More than 6000 GA pilots get EU grants to upgrade their comms
€4.3m of funding provided by the EU has helped more than 6000 GA pilots and private aircraft owners to change from their 25 kHz radios to 8.33 kHz equivalents.
This UK issue is essentially no different from New Zealand’s impending switch to ADS B transponders, because in both cases GA operators must incur costs for equipment in a change that profits commercial players in the aviation system and provides little or no financial benefit to the private, non-profit people.
Claimants were allowed to apply for a 20 per cent grant on any purchase of an 8.33 kHz radio. The UK CAA applied for – and won – the funding from the EU in 2016 to assist with conversion of the UK GA fleet.
We think it’s long overdue for the New Zealand authorities to front up with similar help for the low-level GA installers of ADS B equipment.
ADS-B: We know the science, but what’s the bottom line?
Anyone following the progress of ADS-B’s introduction to New Zealand will have noticed one Great Big Official Unknown:
How it’s going to be paid for.
Cheaper ADS-B is already on the way – but somewhere else…
CASA in Australia has listened to its aviation community and will be developing rule changes aimed at making it cheaper and easier for Automatic Dependent Surveillance-Broadcast (ADS-B) technology to be voluntarily fitted to visual flight rules aircraft.
Our advice: Unless it’s absolutely necessary, wait until the MoT and the NZ CAA get their act together. Otherwise, you might end up paying expensive and unrecoverable labour costs for installation, only to discover that you could have done it legally, almost – or entirely – on your own.
Flight training and the pilot crisis: A litany of lost opportunities…
There is no evidence that any New Zealand government (including the current one) has ever had any interest in writing a strategy for our aviation industry, and the latest research from Massey and NZ ALPA gives an indication of some of the consequences.
This report starkly highlights the country’s failure:
– to recognise, in good time, the internationally developing demand for airline crew and move to exploit it
– to accept and adapt to the weaknesses and dangers posed by New Zealand’s low-wage economy when set in a global context and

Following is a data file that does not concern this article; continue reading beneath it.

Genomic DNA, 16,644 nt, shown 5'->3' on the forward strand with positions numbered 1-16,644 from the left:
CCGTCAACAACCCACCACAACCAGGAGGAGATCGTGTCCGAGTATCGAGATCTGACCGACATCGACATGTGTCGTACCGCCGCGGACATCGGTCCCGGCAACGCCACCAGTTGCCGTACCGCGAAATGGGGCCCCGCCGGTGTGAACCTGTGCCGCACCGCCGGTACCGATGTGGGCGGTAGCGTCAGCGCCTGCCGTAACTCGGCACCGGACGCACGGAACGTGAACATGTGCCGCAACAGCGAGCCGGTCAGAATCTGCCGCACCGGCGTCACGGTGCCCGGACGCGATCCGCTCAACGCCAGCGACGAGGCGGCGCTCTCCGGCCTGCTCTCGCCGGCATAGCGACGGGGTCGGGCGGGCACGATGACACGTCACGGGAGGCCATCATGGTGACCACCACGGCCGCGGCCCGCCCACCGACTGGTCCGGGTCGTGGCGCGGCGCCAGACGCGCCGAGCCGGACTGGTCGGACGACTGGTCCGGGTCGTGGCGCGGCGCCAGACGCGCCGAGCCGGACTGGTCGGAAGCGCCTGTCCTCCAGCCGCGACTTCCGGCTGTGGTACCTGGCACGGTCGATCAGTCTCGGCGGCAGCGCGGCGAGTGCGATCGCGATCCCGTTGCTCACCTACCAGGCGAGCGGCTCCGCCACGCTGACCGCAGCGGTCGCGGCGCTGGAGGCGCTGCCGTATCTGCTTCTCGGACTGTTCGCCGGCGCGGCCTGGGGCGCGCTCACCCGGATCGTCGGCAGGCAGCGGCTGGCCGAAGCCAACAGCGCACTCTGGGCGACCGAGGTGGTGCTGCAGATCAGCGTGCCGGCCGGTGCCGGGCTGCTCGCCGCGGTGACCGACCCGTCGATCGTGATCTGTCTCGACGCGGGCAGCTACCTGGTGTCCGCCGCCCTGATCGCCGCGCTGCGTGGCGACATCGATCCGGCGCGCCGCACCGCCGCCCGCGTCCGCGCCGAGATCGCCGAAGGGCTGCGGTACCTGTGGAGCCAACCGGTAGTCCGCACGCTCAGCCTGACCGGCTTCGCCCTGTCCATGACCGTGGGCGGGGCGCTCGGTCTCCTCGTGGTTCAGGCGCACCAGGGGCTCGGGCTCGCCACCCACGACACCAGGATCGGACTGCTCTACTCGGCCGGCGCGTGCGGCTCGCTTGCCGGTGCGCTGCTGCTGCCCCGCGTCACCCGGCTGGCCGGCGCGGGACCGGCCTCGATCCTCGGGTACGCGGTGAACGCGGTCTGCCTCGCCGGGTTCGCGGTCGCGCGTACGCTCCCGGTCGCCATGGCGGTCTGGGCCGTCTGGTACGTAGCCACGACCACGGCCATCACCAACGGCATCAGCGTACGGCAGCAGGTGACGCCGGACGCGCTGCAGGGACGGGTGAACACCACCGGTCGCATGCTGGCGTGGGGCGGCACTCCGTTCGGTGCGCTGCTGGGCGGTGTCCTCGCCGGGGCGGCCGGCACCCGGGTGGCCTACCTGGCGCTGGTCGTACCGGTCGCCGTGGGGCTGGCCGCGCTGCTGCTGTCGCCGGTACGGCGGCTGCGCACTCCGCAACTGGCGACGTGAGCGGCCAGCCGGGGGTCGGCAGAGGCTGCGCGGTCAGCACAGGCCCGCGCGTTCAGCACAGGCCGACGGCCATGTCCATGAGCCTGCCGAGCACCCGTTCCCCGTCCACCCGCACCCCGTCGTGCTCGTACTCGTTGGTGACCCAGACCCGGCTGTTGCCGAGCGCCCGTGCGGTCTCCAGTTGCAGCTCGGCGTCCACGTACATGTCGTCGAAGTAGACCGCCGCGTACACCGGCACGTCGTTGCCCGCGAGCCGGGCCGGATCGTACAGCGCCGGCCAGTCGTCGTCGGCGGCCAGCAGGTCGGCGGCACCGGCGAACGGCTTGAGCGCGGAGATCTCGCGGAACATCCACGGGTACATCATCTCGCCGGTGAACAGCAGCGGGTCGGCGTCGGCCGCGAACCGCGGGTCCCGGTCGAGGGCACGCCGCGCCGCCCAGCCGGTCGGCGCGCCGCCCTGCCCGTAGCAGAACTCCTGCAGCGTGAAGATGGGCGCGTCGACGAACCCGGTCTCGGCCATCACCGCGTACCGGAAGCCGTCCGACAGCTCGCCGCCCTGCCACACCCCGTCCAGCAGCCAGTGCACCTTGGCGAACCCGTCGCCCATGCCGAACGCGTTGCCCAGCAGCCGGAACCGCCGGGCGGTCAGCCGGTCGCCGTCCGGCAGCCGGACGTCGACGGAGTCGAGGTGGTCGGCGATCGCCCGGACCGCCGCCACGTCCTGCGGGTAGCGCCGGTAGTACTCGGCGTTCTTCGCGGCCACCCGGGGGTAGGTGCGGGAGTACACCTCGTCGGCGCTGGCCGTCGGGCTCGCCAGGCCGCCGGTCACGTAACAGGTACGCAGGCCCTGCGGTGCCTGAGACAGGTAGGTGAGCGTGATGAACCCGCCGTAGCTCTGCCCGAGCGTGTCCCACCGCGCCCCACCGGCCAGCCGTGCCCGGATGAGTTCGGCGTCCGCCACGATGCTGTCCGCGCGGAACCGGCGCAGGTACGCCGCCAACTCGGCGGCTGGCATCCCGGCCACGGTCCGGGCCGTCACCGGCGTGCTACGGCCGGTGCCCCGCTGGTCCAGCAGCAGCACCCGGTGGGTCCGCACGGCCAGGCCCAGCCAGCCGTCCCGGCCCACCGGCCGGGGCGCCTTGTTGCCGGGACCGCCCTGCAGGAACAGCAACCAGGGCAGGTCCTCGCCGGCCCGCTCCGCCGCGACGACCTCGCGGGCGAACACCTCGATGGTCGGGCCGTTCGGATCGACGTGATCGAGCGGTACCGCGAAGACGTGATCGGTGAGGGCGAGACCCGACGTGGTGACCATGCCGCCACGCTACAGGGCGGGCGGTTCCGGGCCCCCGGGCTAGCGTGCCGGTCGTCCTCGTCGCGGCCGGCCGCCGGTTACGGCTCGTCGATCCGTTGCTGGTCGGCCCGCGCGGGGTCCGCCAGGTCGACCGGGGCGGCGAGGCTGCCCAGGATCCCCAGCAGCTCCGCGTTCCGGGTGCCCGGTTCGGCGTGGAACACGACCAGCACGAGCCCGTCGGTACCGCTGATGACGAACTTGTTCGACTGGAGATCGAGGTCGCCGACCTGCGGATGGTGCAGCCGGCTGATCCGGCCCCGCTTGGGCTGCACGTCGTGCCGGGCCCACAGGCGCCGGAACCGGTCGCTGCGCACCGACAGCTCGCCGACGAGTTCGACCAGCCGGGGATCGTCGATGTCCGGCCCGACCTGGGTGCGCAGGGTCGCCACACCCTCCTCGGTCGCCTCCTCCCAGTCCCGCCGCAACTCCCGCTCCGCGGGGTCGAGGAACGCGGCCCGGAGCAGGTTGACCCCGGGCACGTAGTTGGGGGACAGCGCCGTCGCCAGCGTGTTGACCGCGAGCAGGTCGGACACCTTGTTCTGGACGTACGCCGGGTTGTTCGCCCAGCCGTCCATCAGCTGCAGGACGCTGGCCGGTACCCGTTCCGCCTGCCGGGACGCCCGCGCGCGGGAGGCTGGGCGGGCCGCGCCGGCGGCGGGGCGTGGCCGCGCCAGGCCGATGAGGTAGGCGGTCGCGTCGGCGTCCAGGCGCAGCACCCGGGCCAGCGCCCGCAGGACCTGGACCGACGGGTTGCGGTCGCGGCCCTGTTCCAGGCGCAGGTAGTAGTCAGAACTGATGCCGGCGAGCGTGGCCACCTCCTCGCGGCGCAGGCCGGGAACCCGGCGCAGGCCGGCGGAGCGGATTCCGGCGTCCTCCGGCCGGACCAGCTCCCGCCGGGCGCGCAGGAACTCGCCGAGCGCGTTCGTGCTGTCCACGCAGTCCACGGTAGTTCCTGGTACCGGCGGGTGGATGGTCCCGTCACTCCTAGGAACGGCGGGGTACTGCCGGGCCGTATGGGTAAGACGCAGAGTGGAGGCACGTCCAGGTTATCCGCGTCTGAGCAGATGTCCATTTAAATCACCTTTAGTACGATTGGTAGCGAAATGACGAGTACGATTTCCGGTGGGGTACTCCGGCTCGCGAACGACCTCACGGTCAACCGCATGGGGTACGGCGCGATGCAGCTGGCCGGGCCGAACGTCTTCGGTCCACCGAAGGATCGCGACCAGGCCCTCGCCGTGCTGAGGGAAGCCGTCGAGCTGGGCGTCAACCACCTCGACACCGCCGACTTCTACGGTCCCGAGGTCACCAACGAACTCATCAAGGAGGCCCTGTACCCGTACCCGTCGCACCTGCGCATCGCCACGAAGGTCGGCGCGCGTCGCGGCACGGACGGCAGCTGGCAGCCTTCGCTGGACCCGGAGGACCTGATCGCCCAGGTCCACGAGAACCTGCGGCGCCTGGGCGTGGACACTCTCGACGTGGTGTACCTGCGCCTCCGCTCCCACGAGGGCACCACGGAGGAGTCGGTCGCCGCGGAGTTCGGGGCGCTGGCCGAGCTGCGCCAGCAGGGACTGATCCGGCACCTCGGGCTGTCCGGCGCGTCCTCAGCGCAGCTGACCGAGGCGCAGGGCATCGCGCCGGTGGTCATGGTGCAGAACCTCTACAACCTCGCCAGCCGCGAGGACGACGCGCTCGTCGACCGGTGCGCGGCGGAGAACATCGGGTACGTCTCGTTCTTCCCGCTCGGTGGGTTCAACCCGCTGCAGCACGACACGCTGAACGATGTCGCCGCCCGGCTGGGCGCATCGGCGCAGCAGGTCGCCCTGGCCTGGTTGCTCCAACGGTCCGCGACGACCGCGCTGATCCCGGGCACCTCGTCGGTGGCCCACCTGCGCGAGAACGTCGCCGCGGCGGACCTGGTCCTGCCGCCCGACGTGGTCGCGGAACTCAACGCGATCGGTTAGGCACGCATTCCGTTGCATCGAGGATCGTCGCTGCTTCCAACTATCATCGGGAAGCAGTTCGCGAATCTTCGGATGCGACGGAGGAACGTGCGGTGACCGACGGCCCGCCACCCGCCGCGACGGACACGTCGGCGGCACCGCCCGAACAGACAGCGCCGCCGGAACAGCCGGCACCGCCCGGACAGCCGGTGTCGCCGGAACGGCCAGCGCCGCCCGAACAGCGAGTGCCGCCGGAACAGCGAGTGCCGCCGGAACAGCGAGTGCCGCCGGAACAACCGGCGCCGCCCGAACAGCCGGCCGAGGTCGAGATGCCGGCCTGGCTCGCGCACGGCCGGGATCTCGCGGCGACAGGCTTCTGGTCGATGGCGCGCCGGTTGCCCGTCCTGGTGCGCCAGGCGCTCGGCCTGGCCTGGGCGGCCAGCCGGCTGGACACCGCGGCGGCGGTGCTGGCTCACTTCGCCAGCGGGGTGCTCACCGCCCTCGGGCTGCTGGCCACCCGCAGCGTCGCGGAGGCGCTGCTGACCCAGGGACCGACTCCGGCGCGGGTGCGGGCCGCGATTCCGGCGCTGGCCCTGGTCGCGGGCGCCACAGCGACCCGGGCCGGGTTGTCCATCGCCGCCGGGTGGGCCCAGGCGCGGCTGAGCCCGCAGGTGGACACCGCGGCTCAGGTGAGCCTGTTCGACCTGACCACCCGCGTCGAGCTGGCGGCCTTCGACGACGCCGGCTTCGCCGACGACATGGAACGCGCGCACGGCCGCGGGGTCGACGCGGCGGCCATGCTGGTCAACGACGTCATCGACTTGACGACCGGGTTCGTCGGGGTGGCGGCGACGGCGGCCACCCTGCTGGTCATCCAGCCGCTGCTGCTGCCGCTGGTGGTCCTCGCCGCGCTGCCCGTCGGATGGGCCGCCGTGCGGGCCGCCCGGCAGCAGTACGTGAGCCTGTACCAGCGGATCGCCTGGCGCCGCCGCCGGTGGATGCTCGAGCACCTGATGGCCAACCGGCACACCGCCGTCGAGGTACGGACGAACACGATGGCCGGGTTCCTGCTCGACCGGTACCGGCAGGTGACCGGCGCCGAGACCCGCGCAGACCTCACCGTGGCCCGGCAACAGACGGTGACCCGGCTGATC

– to understand the faults in the user-pays philosophy which fail to take account of wider benefits to be gained by a more community-based, sharing approach to education and training.
You can get the full report here:
Unmanned Aircraft: Segregation is not integration, Mr Director
Remember the bad old days of New Zealand’s Next Big Thing? They featured such silly ideas such as farms for ostriches, alpacas or Angora goats, as well as the oft-confused Robert Muldoon’s pipe dreams. Most of these get-rich-quick notions crashed (and burned the investors).
But those days may not be gone.
Our government, and its Ministry of Transport in particular, has latched on to unmanned aircraft (UAs) and they are telling us that this is the Next Big Thing.
Never mind the ostriches… where’s the beef?
Why attempts to restrict New Zealand airspace for UAs must be blocked
The GAA says that it is time to call a moratorium on all applications for restricted airspace from those who wish to test unmanned aerial vehicles, because:
- New Zealand airspace is owned by no one and owned by everyone.
- No government or public servant has the right to assign airspace to the control of a private person or entity where the primary intent is private profit and the claimed public good is not proven.
- No experimental aviation activity should be approved in New Zealand airspace without sufficient public insurance protection being provided by the designated controller to overflown persons and property
- Experimental UA activity in New Zealand airspace must not take place unless the originators promise, and can prove, that the results will never be put to any use that might harm people.
What has happened in Hokianga and Alexandra shows that a moratorium is essential.
On radio-active clouds, and living in times past…
GRAFOR, the new MetFlight graphical forecasting service, has been widely welcomed. At last, we have a good visual depiction of what’s likely to happen.
This is infinitely preferable to pages of capitalised abbreviations, the result of a submissive CAA, Airways and MetService obeying ancient ICAO rules, and supported by elistist fogeys who always insisted that, to read the weather, you must learn their arcane language, written more than 50 years ago because of a shortage of paper and a reliance on agonisingly slow teleprinters.